Australian private equity annualised returns outperformed the top 300 listed companies in Australia by 10 percent during the fiscal year from July 2011 to June 2012, according to a recent joint study by Cambridge Associates and the Australian Private Equity and Venture Capital Association.
Australian GPs distributed a total of A$2.3 billion (€1.9 billion; $2.4 billion) back to LPs, while drawing down A$1.6 billion.
The report also said that Australian private equity’s annualised returns increased 2.95 percent year-on-year net of fees.
The CA Index shows Australian private equity’s long-term results also remained relatively steady, with annualised returns of 9.08 percent, 1.76 percent and 6.6 percent over three-, five-, and ten-year horizons, respectively. This is in sharp contrast to the ASX 300 Index’s annualised returns of 5.56 percent, -4.15 percent, and 6.94 percent over the same horizons.
“Contrary to the idea that private equity performance numbers were artificially stabilised during the global financial crisis… we now have several years’ worth of post-crisis exit data, and it can be seen that private equity returns as a whole have consistently done well over the years compared to the listed markets on a net cash-on-cash basis,” Katherine Woodthorpe, AVCAL's chief executive, said in the statement.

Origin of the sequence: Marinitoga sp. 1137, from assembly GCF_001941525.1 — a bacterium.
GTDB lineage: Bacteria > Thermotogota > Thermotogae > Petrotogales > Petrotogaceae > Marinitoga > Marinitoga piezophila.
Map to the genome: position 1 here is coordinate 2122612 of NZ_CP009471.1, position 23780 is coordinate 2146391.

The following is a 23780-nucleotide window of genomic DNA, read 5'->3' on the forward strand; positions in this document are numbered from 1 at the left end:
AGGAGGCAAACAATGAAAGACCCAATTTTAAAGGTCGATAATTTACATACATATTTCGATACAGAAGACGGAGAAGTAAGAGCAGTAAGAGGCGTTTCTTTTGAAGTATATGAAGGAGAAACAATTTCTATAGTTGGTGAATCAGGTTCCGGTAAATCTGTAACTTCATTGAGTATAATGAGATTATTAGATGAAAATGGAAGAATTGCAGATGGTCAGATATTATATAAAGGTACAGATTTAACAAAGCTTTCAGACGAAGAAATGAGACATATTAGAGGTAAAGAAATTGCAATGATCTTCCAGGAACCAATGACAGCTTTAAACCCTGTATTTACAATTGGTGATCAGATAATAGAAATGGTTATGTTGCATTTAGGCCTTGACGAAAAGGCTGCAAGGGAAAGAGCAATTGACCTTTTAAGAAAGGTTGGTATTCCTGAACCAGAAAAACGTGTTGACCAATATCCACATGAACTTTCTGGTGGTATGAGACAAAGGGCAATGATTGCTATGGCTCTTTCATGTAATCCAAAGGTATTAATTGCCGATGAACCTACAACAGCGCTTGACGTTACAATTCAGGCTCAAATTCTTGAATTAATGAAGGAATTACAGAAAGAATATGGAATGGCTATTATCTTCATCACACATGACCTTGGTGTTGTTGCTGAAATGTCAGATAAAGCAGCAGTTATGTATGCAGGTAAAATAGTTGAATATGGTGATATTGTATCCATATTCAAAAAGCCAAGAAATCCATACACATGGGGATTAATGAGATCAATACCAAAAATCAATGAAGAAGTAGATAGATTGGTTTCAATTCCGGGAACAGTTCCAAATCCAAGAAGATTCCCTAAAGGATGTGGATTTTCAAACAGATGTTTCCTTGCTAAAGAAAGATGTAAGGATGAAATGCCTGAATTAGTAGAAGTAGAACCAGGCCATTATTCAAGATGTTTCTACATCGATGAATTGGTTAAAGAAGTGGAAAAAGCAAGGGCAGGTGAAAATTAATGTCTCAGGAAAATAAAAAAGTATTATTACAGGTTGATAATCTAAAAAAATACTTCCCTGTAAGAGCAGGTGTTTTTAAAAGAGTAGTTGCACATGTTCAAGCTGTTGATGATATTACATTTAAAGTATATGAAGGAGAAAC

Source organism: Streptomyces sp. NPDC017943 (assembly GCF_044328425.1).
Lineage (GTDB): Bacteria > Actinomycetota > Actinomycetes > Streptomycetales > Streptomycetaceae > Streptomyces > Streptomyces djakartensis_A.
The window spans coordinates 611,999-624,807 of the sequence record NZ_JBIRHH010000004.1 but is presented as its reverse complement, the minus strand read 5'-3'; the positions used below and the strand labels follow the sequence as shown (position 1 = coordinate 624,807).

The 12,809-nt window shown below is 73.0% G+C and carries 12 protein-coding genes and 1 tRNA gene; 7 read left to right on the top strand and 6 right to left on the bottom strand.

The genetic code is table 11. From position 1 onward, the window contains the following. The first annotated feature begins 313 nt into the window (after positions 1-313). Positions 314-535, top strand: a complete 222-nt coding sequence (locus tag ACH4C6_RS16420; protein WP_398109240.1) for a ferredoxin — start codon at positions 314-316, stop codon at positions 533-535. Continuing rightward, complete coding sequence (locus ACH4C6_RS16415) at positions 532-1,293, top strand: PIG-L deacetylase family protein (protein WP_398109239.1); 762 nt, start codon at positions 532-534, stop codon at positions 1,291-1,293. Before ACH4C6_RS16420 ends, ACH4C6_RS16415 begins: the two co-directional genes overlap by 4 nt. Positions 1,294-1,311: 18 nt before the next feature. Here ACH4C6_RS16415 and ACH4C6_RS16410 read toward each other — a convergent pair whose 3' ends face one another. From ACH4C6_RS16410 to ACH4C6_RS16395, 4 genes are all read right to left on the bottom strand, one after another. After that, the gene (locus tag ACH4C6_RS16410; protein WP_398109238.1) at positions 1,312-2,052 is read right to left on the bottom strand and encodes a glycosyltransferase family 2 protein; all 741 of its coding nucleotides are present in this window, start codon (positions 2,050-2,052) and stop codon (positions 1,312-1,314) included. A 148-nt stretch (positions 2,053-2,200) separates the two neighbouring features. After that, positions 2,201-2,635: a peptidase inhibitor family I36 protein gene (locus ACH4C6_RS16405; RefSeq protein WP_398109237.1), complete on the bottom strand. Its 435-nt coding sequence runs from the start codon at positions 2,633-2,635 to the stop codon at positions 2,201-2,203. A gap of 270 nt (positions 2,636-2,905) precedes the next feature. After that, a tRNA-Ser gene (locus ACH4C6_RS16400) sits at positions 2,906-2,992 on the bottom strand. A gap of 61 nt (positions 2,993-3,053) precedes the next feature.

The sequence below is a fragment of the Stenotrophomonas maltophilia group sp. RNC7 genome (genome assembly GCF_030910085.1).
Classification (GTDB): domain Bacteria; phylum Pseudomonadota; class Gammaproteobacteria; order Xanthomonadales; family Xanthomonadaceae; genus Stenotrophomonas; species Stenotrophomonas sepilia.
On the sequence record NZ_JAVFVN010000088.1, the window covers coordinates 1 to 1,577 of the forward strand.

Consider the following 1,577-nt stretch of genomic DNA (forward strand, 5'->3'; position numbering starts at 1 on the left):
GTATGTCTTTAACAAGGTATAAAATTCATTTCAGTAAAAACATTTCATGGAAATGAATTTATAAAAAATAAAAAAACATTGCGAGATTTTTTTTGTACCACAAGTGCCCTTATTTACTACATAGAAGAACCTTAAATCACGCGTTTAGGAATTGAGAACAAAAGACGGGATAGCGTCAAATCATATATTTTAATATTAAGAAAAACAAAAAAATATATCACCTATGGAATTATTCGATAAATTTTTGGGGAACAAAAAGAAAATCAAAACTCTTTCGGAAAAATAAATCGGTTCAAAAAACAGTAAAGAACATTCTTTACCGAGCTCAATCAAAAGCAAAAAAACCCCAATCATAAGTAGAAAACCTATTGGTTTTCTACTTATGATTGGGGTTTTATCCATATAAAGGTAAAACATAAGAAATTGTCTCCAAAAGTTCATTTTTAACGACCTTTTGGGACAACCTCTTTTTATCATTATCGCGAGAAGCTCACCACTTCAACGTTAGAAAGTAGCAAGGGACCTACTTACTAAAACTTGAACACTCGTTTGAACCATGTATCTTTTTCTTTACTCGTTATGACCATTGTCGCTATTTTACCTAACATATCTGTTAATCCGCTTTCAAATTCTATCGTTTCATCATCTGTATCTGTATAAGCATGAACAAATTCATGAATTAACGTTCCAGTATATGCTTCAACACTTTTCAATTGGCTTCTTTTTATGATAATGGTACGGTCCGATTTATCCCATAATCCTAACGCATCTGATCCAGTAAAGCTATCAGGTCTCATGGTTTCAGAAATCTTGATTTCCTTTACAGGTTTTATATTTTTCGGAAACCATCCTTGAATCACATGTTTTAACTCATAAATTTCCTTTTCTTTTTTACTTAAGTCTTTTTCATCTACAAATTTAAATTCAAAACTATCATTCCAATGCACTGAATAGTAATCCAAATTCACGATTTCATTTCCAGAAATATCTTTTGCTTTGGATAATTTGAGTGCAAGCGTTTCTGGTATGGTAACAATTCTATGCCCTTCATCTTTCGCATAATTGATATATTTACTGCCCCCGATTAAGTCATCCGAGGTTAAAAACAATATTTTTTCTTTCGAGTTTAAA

And yet there were some areas where the ASX outperformed private equity – for example, returns in 2012 to date were 1.23 percent for private equity, but 3.13 percent for the ASX 300. Woodthorpe told PE Asia that such fluctuations are quite common in the public market – returns can go from high positive to a low negative in one year.
“The ASX is a far more volatile place to have your money,” Woodthorpe said.
Private equity showed some of these fluctuations, but they were not as extreme and were not concerning to researchers. “This minor volatility in distributions is not a concern as Australian private equity continues to deliver steady long-term value,” Eugene Snyman, managing director of Cambridge Associates in Sydney, said in the statement.
Foreign firms, however, haven't fared as well as domestic ones. CVC Capital Partners took a A$1.9 billion ($2 billion; €1.5 billion) loss in October, the largest ever private equity loss in Asia Pacific, when it ceded control of portfolio company Nine Entertainment, PE Asia reported earlier.